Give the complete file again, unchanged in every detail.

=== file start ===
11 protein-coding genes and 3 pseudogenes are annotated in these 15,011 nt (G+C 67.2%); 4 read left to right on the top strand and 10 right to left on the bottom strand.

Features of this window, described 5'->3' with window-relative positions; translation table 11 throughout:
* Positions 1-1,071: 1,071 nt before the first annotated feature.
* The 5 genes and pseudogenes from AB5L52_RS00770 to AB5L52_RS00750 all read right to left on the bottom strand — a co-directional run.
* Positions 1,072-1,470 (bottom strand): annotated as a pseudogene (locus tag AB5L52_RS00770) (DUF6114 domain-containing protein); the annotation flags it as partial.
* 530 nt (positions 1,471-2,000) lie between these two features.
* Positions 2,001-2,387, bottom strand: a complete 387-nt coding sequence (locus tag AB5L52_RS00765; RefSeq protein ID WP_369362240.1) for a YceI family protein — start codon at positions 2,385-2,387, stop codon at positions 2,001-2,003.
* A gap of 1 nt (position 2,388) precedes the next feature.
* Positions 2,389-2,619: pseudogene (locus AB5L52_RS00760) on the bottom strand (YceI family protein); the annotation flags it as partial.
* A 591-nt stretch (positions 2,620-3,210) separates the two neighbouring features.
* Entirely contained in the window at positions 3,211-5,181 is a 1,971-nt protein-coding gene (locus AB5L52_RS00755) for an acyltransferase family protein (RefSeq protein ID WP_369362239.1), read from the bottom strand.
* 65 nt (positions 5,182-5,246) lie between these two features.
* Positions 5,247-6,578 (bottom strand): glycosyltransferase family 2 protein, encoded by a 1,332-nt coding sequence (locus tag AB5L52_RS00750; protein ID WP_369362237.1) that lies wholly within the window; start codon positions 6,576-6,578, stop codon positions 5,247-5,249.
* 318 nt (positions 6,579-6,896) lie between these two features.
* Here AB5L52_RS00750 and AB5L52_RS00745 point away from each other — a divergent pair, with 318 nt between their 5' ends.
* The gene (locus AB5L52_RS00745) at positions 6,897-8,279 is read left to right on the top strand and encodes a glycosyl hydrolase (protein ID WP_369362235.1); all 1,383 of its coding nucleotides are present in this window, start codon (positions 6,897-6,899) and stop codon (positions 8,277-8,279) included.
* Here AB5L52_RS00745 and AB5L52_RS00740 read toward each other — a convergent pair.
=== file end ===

11 protein-coding genes and 3 pseudogenes are annotated in these 15,011 nt (G+C 67.2%); 4 read left to right on the top strand and 10 right to left on the bottom strand.

Features of this window, described 5'->3' with window-relative positions; translation table 11 throughout:
* Positions 1-1,071: 1,071 nt before the first annotated feature.
* The 5 genes and pseudogenes from AB5L52_RS00770 to AB5L52_RS00750 all read right to left on the bottom strand — a co-directional run.
* Positions 1,072-1,470 (bottom strand): annotated as a pseudogene (locus tag AB5L52_RS00770) (DUF6114 domain-containing protein); the annotation flags it as partial.
* 530 nt (positions 1,471-2,000) lie between these two features.
* Positions 2,001-2,387, bottom strand: a complete 387-nt coding sequence (locus tag AB5L52_RS00765; RefSeq protein ID WP_369362240.1) for a YceI family protein — start codon at positions 2,385-2,387, stop codon at positions 2,001-2,003.
* A gap of 1 nt (position 2,388) precedes the next feature.
* Positions 2,389-2,619: pseudogene (locus AB5L52_RS00760) on the bottom strand (YceI family protein); the annotation flags it as partial.
* A 591-nt stretch (positions 2,620-3,210) separates the two neighbouring features.
* Entirely contained in the window at positions 3,211-5,181 is a 1,971-nt protein-coding gene (locus AB5L52_RS00755) for an acyltransferase family protein (RefSeq protein ID WP_369362239.1), read from the bottom strand.
* 65 nt (positions 5,182-5,246) lie between these two features.
* Positions 5,247-6,578 (bottom strand): glycosyltransferase family 2 protein, encoded by a 1,332-nt coding sequence (locus tag AB5L52_RS00750; protein ID WP_369362237.1) that lies wholly within the window; start codon positions 6,576-6,578, stop codon positions 5,247-5,249.
* 318 nt (positions 6,579-6,896) lie between these two features.
* Here AB5L52_RS00750 and AB5L52_RS00745 point away from each other — a divergent pair, with 318 nt between their 5' ends.
* The gene (locus AB5L52_RS00745) at positions 6,897-8,279 is read left to right on the top strand and encodes a glycosyl hydrolase (protein ID WP_369362235.1); all 1,383 of its coding nucleotides are present in this window, start codon (positions 6,897-6,899) and stop codon (positions 8,277-8,279) included.
* Here AB5L52_RS00745 and AB5L52_RS00740 read toward each other — a convergent pair.